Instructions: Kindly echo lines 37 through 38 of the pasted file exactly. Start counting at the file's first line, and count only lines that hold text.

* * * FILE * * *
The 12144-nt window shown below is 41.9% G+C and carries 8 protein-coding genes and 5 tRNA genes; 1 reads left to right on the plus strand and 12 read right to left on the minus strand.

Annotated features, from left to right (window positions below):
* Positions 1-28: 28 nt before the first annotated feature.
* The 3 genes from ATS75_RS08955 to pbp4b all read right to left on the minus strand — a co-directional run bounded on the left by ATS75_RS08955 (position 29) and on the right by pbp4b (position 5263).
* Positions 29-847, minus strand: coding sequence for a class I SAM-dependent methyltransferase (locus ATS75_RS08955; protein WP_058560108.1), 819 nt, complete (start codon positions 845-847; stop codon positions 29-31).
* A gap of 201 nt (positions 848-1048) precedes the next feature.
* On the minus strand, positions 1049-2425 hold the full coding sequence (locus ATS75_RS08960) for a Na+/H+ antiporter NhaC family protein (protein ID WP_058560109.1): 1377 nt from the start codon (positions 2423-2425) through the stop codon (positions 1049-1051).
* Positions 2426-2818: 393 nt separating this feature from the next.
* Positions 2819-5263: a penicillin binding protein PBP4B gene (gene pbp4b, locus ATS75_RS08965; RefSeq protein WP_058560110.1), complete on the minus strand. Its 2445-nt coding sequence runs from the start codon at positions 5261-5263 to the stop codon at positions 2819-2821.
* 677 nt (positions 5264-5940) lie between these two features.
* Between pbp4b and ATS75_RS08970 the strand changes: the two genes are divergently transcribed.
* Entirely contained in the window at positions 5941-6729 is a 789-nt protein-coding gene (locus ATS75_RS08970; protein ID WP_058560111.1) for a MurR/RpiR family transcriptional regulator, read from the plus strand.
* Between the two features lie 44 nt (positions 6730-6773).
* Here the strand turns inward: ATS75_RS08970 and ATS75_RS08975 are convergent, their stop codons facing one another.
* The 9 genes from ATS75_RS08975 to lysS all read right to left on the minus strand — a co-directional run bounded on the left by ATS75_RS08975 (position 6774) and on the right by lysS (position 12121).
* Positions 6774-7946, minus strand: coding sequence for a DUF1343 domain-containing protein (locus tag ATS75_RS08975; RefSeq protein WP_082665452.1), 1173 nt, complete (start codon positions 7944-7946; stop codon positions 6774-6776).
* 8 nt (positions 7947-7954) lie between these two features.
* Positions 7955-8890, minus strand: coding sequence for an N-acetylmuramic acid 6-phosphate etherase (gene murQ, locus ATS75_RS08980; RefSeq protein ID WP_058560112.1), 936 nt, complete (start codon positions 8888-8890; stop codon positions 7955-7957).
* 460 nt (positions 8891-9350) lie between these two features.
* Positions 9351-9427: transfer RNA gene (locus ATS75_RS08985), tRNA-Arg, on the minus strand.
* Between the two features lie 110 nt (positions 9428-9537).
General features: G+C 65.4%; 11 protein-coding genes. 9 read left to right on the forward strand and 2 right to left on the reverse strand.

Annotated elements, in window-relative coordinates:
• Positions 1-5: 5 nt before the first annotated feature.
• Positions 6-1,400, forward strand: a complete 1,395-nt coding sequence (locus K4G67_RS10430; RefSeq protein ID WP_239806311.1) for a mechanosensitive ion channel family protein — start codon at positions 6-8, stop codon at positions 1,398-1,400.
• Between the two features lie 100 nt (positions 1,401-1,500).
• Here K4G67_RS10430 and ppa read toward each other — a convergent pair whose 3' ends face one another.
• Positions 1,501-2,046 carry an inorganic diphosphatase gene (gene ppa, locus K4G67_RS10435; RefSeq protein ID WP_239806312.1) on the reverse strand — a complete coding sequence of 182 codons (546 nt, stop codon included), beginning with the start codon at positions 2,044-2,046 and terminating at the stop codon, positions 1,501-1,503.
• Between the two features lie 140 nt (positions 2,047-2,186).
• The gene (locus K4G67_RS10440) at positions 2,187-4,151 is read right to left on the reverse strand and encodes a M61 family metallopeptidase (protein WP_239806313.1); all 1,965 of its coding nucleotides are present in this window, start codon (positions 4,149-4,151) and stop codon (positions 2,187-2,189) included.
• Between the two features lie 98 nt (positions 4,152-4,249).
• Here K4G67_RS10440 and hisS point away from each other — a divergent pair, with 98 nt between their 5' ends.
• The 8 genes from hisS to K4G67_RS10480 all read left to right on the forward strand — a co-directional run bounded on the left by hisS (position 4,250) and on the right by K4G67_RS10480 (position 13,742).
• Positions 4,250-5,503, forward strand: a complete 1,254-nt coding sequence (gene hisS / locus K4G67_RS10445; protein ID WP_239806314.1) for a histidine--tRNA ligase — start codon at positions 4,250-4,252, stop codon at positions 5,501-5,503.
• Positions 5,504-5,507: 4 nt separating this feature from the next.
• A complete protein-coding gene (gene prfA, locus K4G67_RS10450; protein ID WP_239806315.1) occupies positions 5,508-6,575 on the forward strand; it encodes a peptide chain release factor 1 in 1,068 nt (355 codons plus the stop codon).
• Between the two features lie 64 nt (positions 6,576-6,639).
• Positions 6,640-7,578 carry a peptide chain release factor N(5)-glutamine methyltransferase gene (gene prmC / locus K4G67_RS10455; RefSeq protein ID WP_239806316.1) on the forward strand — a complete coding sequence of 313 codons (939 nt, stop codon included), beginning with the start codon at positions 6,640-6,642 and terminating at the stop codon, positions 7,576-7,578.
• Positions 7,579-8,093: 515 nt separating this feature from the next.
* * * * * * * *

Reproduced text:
• Between the two features lie 64 nt (positions 6,576-6,639).
• Positions 6,640-7,578 carry a peptide chain release factor N(5)-glutamine methyltransferase gene (gene prmC / locus K4G67_RS10455; RefSeq protein ID WP_239806316.1) on the forward strand — a complete coding sequence of 313 codons (939 nt, stop codon included), beginning with the start codon at positions 6,640-6,642 and terminating at the stop codon, positions 7,576-7,578.